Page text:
As a senior Australian and one who has witnessed a variety of social reforms over the past 60 years, today I feel profoundly sad. This is the first such occasion where, instead of being proud that we are a middle world power with the vision and foresight to lead the world to a better place, I feel a sense of betrayal that we have, in fact, now gone in the opposite direction. While I can remember occasions where we have been at the forefront of innovation and cutting edge technology, I can’t recall a previous time where we have chosen to go against all the scientific advice and taken such a backward step as to reverse a progressive climate change policy using a market based mechanism.
As I reviewed the period that spans my life it became patently obvious that our progress, economically and environmentally over that time, has come predominantly from Labor governments. Over that period we have criss-crossed from conservative government to reformist on seven occasions. From Ben Chifley’s post war reconstruction of the Australian economy including our first locally produced car and the beginning of the politically divisive Snowy Mountains Hydroelectric Authority, we then sat through 23 years of conservative rule where the baby boomer generation essentially grew up parallel to a trajectory driven by an influx of European immigrants and the augmentation of manufacturing, construction and overseas commerce.
In short, our economy, like most western economies of the time, was on auto pilot; a development not driven by any major reforms of the Menzies government, just a natural growth pattern born of a determination to give baby boomers something better. At the end of the sixties, sick and tired of a mistake-ridden, boring conservative ruling class, we looked to Gough Whitlam’s refreshing and progressive approach. It was here we saw the end of our involvement in the Vietnam War, the end of conscription and the introduction of social reforms based on compassion for an underclass and included a world class Medibank/Medicare social health system. The people, however, thought that the rate of change was too fast; it frightened them. The previous government had lulled them into a half sleep.
Then after a seven year period of economic turmoil under Malcolm Fraser where the cash rate peaked at 22% under the management of the then treasurer, John Howard, we turned once more to Labor for relief and witnessed the great economic reforms of the Hawke and Keating governments.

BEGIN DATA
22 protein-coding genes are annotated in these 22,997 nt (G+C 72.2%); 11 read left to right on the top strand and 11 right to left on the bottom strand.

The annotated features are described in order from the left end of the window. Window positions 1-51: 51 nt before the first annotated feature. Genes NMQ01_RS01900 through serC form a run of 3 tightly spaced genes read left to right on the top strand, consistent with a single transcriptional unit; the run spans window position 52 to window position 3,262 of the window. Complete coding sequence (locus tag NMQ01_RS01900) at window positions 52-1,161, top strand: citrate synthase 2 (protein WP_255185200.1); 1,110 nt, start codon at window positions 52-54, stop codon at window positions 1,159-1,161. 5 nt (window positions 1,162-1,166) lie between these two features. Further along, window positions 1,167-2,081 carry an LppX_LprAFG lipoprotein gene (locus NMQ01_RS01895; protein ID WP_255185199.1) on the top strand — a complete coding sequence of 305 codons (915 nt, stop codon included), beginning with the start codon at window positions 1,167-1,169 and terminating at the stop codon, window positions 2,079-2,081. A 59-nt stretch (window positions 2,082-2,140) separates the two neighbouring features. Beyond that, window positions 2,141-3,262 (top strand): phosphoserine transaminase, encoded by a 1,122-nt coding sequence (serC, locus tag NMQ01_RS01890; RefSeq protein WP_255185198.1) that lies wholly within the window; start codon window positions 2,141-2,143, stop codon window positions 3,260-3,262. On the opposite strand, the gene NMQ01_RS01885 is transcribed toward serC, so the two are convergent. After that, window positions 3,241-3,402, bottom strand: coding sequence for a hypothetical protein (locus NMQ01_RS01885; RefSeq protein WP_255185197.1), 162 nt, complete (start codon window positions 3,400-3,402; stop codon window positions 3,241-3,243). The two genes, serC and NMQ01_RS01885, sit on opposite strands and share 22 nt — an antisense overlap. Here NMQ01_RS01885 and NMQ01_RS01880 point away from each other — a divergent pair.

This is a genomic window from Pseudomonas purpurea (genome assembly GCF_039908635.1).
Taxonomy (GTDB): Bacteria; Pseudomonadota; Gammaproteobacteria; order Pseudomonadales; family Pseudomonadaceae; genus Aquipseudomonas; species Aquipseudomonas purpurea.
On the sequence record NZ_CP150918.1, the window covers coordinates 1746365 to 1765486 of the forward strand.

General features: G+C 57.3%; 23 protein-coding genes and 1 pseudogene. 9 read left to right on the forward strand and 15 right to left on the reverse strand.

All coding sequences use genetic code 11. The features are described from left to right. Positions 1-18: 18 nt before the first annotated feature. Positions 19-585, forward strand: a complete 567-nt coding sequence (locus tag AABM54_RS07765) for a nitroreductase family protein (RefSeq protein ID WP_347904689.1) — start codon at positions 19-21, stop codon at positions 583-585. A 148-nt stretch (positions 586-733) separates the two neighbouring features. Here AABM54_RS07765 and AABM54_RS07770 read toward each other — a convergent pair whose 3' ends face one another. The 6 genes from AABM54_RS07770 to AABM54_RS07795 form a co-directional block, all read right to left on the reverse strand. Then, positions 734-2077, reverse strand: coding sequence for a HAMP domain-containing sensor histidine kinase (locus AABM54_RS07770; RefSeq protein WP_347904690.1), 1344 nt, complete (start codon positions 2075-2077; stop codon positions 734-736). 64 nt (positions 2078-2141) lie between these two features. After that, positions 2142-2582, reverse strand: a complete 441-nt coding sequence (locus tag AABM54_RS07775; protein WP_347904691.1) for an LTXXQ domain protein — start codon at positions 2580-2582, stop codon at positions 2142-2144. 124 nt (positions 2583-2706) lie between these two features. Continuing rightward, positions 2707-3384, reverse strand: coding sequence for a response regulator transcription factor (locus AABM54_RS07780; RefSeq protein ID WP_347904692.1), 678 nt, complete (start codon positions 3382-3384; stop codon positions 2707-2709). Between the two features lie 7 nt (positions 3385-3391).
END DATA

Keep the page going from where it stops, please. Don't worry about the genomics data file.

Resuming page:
Thirteen years later the conservatives returned and rode fortuitously on the back of a mining boom they thought would never end. It took a while to see through them but we finally got sick of the blatant hypocrisy of a conservative government that said one thing and did another. Kevin Rudd looked like the light on the hill with his, “great moral challenge” but it was Julia Gillard’s introduction of a carbon pricing mechanism, that confirmed Labor as the only party capable of showing the way forward.
Labor’s demise in 2013 had nothing to do with the carbon tax or the influx of asylum seekers; they governed the country well under difficult circumstances but couldn’t govern themselves. Internal disunity is one thing Australians will not tolerate; nor should we. But the long standing tradition of reform begun by Chifley continued under Gillard’s watch.
Today we live once again under the dark shadow of conservative rule where the ideology of protecting the strong continues. Any agenda that smells of social equality is anathema to these proxies for big business and the free flow of capital and deregulation.
Now, with the carbon tax legislation repealed we are back in that vacuum of denial driven not by science but a theology so false and so evil at its source that it contradicts everything that has previously generated pride in our achievements. In time, the people will once again tire of seeing their living standards fall; they will be wiser to the broken promises, the pious rhetoric of dishonest men, the incessant greed that drives their masters so relentlessly. They will witness the rest of the world adopting some form of carbon price mechanism and eventually be forced to play catch-up. Then, they will long for the great reformers of the past. Frankly, it can’t come soon enough
To echo the words of Lenore Taylor of The Guardian: “It is a sad and sorry place for Australia to be after such a long and rugged process.”
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